The third contract is the Aventine Marketing Agreement. The Marketing Agreement gave Aurora the exclusive right to market byproducts of the ethanol production process produced by the Aurora West plant. Filing 20 at ¶ 67; filing 20-4.
D. Construction of the Plant
The Master Development Agreement originally provided that Aventine's ethanol plant would be completed and fully operational on or before July 11, 2009. Filing 1 at ¶ 12; filing 20-2 at 5, 15. However, construction of the new plant did not proceed as the parties had envisioned. See filing 1 at ¶ ¶ 20-23. In March 2010, Aventine and Aurora entered into a new agreement (the " 2010 Agreement") which amended various aspects of the parties' existing agreements, and moved the completion deadline for the plant to July 1, 2012. Filing 1 at ¶ ¶ 25-27.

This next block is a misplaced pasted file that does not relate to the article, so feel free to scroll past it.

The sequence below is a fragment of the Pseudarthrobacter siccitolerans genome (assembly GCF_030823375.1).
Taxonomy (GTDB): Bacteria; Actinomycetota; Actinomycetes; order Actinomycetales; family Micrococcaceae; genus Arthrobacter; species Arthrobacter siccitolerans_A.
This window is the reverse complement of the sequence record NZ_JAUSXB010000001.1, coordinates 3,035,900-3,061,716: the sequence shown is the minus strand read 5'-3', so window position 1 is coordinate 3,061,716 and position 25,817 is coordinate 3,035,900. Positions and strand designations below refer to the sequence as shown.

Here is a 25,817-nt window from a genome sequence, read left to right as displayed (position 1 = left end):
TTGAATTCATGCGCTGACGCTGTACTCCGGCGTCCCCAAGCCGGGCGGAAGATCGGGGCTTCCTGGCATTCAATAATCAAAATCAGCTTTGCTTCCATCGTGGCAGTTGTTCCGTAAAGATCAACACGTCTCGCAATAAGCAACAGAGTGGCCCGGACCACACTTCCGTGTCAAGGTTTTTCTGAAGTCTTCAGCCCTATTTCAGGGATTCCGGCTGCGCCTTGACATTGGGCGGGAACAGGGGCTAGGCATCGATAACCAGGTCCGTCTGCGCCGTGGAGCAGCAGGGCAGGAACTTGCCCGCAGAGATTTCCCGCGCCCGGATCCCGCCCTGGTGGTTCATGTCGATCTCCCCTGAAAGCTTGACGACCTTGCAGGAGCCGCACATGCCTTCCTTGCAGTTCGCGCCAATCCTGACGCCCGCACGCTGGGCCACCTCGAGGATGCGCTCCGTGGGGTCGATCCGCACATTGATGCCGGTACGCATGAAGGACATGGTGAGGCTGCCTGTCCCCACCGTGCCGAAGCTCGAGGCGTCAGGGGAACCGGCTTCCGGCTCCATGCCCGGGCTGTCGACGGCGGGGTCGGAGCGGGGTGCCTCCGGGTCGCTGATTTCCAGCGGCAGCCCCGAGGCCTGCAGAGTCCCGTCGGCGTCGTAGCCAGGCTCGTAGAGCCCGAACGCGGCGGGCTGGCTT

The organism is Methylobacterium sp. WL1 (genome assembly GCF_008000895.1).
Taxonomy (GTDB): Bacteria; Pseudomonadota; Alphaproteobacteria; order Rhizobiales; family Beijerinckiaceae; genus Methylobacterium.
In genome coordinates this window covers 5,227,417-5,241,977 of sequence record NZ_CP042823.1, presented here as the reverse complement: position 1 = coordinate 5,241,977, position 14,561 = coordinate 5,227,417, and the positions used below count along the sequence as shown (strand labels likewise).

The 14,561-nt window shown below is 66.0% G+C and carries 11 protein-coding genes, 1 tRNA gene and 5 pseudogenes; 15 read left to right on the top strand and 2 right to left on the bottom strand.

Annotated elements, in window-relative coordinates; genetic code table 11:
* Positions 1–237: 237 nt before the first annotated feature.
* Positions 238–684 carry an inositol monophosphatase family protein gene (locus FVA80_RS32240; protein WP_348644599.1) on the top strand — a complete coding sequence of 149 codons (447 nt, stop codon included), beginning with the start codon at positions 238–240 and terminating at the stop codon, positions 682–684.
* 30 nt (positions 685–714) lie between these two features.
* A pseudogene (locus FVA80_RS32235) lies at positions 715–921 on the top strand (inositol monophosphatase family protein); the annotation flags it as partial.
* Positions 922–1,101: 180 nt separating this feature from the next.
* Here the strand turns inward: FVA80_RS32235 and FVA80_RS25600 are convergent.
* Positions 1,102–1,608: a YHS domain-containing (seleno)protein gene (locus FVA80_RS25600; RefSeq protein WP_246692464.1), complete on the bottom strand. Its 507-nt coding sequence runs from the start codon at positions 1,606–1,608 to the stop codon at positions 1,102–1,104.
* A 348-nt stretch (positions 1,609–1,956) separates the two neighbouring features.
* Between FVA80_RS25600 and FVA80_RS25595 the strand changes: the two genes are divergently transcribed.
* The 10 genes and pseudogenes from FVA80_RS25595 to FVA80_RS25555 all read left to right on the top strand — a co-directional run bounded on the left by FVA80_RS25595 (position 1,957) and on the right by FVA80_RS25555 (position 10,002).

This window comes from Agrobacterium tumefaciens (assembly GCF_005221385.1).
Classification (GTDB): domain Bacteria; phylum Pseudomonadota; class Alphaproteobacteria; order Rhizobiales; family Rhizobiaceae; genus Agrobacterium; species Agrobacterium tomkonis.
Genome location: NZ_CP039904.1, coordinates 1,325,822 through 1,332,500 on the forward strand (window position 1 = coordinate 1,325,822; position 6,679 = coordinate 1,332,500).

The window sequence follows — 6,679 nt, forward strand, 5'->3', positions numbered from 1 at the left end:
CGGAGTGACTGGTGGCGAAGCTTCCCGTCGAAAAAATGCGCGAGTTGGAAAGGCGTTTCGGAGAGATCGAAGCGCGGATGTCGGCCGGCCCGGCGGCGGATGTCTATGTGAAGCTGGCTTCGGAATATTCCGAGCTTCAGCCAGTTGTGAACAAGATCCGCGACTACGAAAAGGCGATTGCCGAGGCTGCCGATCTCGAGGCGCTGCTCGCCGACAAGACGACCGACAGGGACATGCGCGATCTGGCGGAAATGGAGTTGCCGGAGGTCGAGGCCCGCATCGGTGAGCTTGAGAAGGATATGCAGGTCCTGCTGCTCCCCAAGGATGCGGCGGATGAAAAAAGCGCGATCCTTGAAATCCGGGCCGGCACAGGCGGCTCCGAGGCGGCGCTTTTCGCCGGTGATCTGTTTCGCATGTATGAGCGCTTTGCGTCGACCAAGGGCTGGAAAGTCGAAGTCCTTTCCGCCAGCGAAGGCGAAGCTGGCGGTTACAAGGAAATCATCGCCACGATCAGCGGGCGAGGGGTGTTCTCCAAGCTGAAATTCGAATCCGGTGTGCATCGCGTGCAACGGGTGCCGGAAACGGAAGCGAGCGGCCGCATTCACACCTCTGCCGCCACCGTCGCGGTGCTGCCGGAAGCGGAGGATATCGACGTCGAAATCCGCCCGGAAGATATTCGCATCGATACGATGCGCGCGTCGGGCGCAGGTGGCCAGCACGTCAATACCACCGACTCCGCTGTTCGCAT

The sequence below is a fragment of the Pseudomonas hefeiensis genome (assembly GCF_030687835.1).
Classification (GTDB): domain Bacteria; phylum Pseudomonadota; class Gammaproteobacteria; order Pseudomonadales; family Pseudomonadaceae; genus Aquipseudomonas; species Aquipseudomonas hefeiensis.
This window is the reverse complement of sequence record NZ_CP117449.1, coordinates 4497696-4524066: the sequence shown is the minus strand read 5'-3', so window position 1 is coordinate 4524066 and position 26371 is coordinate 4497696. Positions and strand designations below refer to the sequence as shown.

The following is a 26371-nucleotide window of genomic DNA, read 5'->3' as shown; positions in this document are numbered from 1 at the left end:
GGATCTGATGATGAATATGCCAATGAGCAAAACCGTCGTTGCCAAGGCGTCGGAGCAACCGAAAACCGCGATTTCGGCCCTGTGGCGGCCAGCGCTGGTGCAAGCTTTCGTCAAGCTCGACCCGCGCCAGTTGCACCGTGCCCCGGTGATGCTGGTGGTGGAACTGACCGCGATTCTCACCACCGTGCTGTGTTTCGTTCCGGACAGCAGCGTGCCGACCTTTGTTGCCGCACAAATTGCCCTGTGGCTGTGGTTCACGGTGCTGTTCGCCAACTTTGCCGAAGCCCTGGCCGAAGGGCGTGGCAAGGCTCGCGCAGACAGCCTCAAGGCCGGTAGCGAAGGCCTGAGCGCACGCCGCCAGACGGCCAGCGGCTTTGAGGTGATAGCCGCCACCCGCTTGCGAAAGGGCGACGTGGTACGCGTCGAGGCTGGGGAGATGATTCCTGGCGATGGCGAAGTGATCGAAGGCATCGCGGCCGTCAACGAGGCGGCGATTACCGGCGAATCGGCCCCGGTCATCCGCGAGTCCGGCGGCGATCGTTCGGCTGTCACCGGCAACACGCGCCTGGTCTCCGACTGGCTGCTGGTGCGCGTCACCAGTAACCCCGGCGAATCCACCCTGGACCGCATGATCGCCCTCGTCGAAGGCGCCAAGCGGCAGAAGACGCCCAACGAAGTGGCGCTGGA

Once more, things did not proceed as the parties had intended. By July 2012, the plant was complete and operational, in that it was capable of producing ethanol. See filing 20 at ¶ 75. But by then Aventine had determined that it was not profitable to produce ethanol using corn. Filing 34-10 at ¶ 11. So, on July 3, 2012, Aventine informed Aurora that it would not be operating the plant, at least for the time being. Filing 1 at ¶ 34.
E. Disputes Arising in the Summer of 2012
According to Aurora, in May and June 2012, the parties were in frequent contact concerning the procurement of grain for Aventine's anticipated start-up in July 2012. Filing 1 at ¶ 29. Throughout this period, the parties engaged in several grain transactions. See, e.g., filing 1 at ¶ ¶ 29-41; filing 20 at ¶ ¶ 29-41, 70-76; filing 49-1 at pp. 10-13.